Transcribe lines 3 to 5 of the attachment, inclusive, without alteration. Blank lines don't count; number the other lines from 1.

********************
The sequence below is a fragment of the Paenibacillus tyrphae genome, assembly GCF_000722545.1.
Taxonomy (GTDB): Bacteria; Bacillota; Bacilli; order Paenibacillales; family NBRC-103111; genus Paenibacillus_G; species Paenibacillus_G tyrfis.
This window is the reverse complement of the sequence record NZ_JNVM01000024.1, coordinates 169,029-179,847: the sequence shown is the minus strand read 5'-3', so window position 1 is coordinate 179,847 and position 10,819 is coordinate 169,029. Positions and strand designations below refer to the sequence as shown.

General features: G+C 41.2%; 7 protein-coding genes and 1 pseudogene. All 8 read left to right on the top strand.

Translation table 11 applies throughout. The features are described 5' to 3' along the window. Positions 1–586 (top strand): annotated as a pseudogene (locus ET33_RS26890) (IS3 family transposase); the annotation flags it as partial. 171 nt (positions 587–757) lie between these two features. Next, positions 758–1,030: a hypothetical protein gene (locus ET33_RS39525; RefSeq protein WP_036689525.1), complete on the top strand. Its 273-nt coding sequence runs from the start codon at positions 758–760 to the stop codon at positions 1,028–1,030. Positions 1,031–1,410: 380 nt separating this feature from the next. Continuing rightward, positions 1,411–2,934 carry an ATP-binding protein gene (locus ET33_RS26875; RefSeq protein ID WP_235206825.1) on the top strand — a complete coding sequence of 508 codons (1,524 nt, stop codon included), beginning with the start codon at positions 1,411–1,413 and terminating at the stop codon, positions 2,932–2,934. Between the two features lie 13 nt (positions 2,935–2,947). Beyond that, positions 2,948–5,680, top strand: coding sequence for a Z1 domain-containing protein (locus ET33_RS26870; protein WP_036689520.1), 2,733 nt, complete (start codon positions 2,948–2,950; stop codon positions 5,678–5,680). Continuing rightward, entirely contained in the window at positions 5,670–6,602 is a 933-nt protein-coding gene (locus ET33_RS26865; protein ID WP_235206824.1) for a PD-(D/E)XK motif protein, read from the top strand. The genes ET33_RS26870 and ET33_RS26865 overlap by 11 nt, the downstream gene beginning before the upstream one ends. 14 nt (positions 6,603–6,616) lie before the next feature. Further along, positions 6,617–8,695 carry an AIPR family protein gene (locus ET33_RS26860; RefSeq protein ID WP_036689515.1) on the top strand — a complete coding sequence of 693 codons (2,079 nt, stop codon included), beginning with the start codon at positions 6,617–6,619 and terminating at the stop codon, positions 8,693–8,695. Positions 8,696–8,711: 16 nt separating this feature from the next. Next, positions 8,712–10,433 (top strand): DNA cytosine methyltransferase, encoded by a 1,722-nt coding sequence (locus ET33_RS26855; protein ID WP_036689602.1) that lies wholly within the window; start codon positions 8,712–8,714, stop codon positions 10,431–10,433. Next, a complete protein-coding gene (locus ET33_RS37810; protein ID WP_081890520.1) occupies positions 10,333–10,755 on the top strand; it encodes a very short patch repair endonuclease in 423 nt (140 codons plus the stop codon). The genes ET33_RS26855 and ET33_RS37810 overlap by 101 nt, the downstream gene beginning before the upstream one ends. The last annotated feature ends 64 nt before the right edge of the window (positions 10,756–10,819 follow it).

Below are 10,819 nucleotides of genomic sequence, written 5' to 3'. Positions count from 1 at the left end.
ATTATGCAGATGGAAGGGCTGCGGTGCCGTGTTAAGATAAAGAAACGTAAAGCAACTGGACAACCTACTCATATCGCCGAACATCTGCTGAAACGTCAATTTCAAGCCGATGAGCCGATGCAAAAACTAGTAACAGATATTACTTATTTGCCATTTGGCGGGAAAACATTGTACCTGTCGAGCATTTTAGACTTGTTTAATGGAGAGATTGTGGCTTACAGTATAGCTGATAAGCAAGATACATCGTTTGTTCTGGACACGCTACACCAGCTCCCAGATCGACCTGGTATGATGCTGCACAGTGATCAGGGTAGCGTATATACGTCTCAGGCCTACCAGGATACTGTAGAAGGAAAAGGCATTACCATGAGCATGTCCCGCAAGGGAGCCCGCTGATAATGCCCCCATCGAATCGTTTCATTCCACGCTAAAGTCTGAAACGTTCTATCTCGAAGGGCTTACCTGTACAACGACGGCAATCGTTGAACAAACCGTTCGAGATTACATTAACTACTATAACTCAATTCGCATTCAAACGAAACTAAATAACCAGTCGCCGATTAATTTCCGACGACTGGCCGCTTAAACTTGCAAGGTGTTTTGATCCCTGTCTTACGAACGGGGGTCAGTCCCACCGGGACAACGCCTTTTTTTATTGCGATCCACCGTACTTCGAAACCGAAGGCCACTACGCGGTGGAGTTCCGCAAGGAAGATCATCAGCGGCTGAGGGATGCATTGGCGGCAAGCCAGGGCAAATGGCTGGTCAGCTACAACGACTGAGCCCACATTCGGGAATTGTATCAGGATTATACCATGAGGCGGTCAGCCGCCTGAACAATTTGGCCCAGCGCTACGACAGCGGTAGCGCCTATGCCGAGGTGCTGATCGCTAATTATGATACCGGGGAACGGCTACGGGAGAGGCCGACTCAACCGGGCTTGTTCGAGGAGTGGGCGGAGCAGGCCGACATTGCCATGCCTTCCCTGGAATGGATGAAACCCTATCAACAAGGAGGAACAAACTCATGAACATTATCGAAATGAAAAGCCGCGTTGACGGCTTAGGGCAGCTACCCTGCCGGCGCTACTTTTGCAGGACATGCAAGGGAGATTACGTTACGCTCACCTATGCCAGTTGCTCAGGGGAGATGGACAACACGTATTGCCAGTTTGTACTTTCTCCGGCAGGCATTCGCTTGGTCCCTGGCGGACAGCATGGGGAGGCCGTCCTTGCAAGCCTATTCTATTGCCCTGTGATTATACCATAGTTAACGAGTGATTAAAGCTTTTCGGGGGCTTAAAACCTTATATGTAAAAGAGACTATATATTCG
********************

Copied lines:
This window is the reverse complement of the sequence record NZ_JNVM01000024.1, coordinates 169,029-179,847: the sequence shown is the minus strand read 5'-3', so window position 1 is coordinate 179,847 and position 10,819 is coordinate 169,029. Positions and strand designations below refer to the sequence as shown.

General features: G+C 41.2%; 7 protein-coding genes and 1 pseudogene. All 8 read left to right on the top strand.

Translation table 11 applies throughout. The features are described 5' to 3' along the window. Positions 1–586 (top strand): annotated as a pseudogene (locus ET33_RS26890) (IS3 family transposase); the annotation flags it as partial. 171 nt (positions 587–757) lie between these two features. Next, positions 758–1,030: a hypothetical protein gene (locus ET33_RS39525; RefSeq protein WP_036689525.1), complete on the top strand. Its 273-nt coding sequence runs from the start codon at positions 758–760 to the stop codon at positions 1,028–1,030. Positions 1,031–1,410: 380 nt separating this feature from the next. Continuing rightward, positions 1,411–2,934 carry an ATP-binding protein gene (locus ET33_RS26875; RefSeq protein ID WP_235206825.1) on the top strand — a complete coding sequence of 508 codons (1,524 nt, stop codon included), beginning with the start codon at positions 1,411–1,413 and terminating at the stop codon, positions 2,932–2,934. Between the two features lie 13 nt (positions 2,935–2,947). Beyond that, positions 2,948–5,680, top strand: coding sequence for a Z1 domain-containing protein (locus ET33_RS26870; protein WP_036689520.1), 2,733 nt, complete (start codon positions 2,948–2,950; stop codon positions 5,678–5,680). Continuing rightward, entirely contained in the window at positions 5,670–6,602 is a 933-nt protein-coding gene (locus ET33_RS26865; protein ID WP_235206824.1) for a PD-(D/E)XK motif protein, read from the top strand. The genes ET33_RS26870 and ET33_RS26865 overlap by 11 nt, the downstream gene beginning before the upstream one ends. 14 nt (positions 6,603–6,616) lie before the next feature. Further along, positions 6,617–8,695 carry an AIPR family protein gene (locus ET33_RS26860; RefSeq protein ID WP_036689515.1) on the top strand — a complete coding sequence of 693 codons (2,079 nt, stop codon included), beginning with the start codon at positions 6,617–6,619 and terminating at the stop codon, positions 8,693–8,695. Positions 8,696–8,711: 16 nt separating this feature from the next. Next, positions 8,712–10,433 (top strand): DNA cytosine methyltransferase, encoded by a 1,722-nt coding sequence (locus ET33_RS26855; protein ID WP_036689602.1) that lies wholly within the window; start codon positions 8,712–8,714, stop codon positions 10,431–10,433. Next, a complete protein-coding gene (locus ET33_RS37810; protein ID WP_081890520.1) occupies positions 10,333–10,755 on the top strand; it encodes a very short patch repair endonuclease in 423 nt (140 codons plus the stop codon). The genes ET33_RS26855 and ET33_RS37810 overlap by 101 nt, the downstream gene beginning before the upstream one ends. The last annotated feature ends 64 nt before the right edge of the window (positions 10,756–10,819 follow it).